Not far to the west (right) of Spica is a little four-sided figure of fairly bright stars, like a triangle whose top has been removed by a slanting cut. That's Corvus, the Crow. Immediately to the right of Corvus are the faint stars of Crater, the Cup, which outline a goblet. A pity that it's composed of rather faint stars, but on clear, dark nights free of haze and bright lights it can be easily traced.

The Crow and Cup sit on the back of the largest and longest constellation in our skies, Hydra the Water Snake. It sprawls below Leo and Virgo and has one reasonably bright second-magnitude star, the reddish Alphard.

Finally, almost acting as a "punctuation mark" to our current evening sky, Jupiter lies in the middle of this year's spring array. Jupiter, the "King," is the solar system's biggest planet and it is rivaled in the sky only by the moon and Venus. Like Leo, Jupiter is near the meridian high in the south when it first gleams through the fading daylight after sunset. After darkness falls, Jupiter shines below the Lion all evening as the brightest "star" in the sky, a grand sight for both naked-eye and telescopic observers to behold.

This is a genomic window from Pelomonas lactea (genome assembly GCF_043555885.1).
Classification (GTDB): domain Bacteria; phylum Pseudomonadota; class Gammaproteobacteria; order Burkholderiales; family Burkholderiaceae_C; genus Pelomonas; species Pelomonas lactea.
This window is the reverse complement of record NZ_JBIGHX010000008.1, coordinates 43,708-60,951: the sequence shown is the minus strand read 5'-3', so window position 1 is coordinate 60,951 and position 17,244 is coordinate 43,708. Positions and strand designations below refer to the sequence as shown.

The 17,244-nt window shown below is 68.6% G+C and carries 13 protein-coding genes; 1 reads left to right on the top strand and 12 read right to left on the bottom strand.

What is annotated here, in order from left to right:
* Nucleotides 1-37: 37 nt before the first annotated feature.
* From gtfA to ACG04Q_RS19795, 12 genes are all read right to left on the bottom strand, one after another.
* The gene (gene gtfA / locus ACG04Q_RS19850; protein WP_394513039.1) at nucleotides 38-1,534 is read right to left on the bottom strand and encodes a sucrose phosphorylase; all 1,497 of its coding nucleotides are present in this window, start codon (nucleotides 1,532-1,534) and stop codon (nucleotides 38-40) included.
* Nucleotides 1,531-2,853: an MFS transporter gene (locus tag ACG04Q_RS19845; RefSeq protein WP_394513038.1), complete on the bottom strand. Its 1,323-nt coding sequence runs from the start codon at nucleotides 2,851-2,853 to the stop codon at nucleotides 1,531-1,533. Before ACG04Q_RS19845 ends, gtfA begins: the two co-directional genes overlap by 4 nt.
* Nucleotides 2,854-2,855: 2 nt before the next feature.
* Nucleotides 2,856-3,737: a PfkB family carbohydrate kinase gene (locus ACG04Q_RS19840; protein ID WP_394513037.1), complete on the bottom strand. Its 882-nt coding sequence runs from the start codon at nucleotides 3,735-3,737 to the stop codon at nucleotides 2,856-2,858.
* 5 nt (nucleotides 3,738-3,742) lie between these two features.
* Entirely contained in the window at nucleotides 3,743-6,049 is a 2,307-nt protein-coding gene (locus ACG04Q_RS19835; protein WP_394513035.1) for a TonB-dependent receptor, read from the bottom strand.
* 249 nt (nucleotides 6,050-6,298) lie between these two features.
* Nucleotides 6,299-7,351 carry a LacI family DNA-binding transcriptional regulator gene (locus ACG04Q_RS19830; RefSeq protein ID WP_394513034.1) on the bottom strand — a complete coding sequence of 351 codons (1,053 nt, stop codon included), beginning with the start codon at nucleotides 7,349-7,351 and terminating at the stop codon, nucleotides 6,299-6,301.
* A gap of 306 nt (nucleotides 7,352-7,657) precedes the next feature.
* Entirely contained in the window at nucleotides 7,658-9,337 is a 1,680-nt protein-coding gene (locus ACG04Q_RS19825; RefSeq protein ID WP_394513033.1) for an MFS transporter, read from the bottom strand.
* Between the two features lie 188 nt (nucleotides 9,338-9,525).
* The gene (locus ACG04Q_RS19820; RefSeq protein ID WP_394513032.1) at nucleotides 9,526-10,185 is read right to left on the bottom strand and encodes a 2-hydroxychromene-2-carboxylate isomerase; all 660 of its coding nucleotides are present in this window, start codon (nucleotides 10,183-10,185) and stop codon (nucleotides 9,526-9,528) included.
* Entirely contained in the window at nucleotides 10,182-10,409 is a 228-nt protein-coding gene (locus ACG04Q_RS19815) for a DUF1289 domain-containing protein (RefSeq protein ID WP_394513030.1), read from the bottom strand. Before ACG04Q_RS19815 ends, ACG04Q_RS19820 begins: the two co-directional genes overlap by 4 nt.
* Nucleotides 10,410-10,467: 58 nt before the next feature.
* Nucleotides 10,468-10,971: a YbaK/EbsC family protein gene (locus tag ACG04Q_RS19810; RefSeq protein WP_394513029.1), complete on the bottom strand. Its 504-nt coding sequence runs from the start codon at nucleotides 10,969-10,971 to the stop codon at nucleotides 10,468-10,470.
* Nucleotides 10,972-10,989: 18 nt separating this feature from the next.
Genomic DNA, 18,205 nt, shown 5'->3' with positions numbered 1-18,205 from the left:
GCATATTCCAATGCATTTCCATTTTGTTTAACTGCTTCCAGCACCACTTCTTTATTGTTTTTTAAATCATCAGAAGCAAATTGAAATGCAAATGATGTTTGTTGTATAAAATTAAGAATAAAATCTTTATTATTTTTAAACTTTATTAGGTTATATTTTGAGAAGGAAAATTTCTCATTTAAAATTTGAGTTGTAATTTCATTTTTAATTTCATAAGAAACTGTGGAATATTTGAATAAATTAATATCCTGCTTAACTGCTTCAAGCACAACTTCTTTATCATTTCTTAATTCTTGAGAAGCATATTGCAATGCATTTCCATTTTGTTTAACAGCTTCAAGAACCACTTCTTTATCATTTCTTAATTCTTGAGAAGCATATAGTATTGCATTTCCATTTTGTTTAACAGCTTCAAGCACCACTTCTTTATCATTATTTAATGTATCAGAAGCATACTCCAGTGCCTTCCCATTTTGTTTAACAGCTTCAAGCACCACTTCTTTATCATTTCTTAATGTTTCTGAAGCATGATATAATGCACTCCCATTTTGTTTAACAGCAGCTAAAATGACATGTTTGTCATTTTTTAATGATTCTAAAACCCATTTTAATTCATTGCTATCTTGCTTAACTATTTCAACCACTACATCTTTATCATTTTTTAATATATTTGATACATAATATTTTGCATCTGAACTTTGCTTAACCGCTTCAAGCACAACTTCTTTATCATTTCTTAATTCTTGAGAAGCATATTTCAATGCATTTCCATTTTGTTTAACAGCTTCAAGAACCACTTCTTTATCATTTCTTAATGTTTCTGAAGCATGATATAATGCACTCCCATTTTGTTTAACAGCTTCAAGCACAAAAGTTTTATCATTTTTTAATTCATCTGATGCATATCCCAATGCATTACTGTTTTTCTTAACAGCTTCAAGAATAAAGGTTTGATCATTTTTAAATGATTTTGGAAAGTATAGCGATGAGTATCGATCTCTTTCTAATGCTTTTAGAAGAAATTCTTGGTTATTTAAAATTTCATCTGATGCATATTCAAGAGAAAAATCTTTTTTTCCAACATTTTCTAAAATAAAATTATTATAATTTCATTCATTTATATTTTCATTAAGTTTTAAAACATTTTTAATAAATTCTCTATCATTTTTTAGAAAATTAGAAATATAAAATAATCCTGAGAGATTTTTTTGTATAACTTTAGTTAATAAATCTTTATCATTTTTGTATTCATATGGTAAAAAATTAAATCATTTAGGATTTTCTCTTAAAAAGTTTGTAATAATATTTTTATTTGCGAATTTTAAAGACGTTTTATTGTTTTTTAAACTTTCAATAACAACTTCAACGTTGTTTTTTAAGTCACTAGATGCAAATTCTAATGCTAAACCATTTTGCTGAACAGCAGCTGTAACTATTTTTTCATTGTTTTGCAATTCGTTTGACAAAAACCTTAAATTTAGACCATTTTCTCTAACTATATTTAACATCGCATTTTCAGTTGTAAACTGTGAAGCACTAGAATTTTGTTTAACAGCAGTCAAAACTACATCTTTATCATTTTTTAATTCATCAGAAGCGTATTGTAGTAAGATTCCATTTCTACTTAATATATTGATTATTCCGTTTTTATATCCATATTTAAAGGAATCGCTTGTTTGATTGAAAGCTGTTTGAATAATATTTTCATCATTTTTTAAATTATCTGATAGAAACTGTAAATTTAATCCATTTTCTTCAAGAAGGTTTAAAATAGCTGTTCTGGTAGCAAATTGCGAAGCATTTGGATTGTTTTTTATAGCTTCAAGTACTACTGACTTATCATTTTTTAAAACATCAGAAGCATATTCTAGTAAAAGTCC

Later in May, we'll be able to enjoy the sight of the Red Planet Mars, which makes its closest approach to Earth in more than a decade and will appear as a dazzling yellow-orange ember low in the southeast as darkness fades. Not too far behind Mars, appearing by late evening, will be Saturn shining in sedate splendor with a yellow-white glow; it's rings now tilted nearly to their maximum extent and making for a glorious sight even in small telescopes.

Happy spring!

Joe Rao serves as an instructor and guest lecturer at New York's Hayden Planetarium. He writes about astronomy for Natural History magazine, the Farmer's Almanac and other publications, and he is also an on-camera meteorologist for News 12 Westchester, N.Y. Follow us @SpacedotcomFacebook or Google+. Originally published on